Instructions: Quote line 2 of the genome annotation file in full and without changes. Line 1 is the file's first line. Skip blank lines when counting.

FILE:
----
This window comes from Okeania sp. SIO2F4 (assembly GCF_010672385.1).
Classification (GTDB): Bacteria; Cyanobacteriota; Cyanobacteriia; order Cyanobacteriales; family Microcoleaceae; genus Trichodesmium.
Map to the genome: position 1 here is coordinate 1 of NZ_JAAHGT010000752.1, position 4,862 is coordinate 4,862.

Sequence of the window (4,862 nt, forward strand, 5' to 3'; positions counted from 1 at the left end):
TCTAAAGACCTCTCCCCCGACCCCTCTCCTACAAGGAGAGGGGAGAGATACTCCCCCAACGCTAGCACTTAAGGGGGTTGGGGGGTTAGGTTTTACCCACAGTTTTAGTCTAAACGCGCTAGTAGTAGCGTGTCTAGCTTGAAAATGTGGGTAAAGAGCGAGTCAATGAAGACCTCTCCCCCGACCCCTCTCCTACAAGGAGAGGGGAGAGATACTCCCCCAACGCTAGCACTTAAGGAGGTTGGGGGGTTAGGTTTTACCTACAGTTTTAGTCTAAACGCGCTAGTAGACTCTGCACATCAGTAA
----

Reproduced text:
Classification (GTDB): Bacteria; Cyanobacteriota; Cyanobacteriia; order Cyanobacteriales; family Microcoleaceae; genus Trichodesmium.